How Many Plaits


Is there anyone who knows the showing rules concerning plaiting of horses for shows. We are doing priamry school shows. How many plaites must a horse have for Performance riding? Some people say only 12, and others say any amount, as long as it is an uneven number. Can someone help us?


Great question! There are no set rules about plaiting, however there are a few ‘tricks’ that you can use to make sure that your horse looks his best as well as a number of traditions that everyone sticks to! (Those annoying ‘unwritten’ rules of showing!)

What you are aiming for is a ‘combined effect’ – in other words, your tack, turnout and preparation should all be focused in the entire picture you are presenting at the show. That is very important, because simply by paying attention to all the detail, you will present much better at the show, and with showing – God really is in the details!

Traditionally, plaits are done on the right side of the horse and there should be an uneven number of plaits, so that with the forelock plait you get an even number of plaits. (9 or 11 plaits along the neck are the ideal, but every horse is different)What you will need to decide is how you are going to do those plaits. For example, if your horse is a little lacking in topline, you might want to raise the plaits slightly, which creates the illusion of a little more height on the front end. You would also do that if your horse is a little croup high. (common in young horses that are still growing!) The type of mane your horse has will also dictate the kind of plaits you might have to end up with. It is important to start off with a good base – in other words, a clean mane, evenly pulled to a length of about 15 cm (depending on the size of your horse!) and remember not to use any conditioner or mane spray before you start plaiting – it will make the hair very slippery! Ideally, I wash the mane at least a day or two in advance (and keep the horse out of mud and dirt!) which makes it even easier to plait on the day. If you want to cut a small bridle path, do so, and if your horse has a very long neck, a slightly longer bridle path will create the illusion of a shorter neck. (slightly! Not cm’s please!)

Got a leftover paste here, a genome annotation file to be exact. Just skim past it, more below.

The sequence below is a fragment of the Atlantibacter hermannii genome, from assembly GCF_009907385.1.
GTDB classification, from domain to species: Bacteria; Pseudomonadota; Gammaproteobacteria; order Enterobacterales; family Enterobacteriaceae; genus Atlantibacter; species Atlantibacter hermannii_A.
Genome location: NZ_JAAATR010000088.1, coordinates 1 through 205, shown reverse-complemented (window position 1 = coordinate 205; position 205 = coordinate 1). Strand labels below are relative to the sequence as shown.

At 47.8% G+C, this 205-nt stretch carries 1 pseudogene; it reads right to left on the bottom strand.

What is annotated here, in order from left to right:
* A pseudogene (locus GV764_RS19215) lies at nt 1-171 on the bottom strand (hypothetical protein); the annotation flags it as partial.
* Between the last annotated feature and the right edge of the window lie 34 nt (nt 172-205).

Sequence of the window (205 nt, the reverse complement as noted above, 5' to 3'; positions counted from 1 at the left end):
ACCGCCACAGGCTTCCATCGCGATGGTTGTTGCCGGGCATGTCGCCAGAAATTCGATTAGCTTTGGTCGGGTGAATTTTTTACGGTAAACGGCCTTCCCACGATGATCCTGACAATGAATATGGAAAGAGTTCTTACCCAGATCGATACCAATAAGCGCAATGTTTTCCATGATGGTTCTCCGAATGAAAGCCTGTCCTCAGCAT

Plaits that are sewn in are generally tidier than those plaited with elastics, so I would recommend that you sew them in.

You can simply do a plain plait down the forelock (as opposed to a French plait) and sew it up – especially if your horse is a bit fidgety. If it is done neatly on a good forelock, it will present as well.

Tails should be trimmed to below the hocks – remember to lift your horse’s tail before you trim so that the line is level and the tail looks good! I would use a clipper to trim the tail, as it gives a neater finish than a pair of scissors. Tails also need to be plaited and sewn up.

Performance classes are not as strict as tack and turnout classes, for example, however by presenting really well, you immediately draw the judge’s eye and show them how proud you are of your horse!

Don’t forget your other things like trimming excess hair on the legs and face, trimming the ears and ensuring your tack is SPOTLESS and shiny and shows off your horse’s best features.

Good luck and enjoy your show! The judges are really nice and if there is time, they are always happy to give advice at the end of the class. Also, study the riders who do well and see what they are doing differently to you to try and improve.

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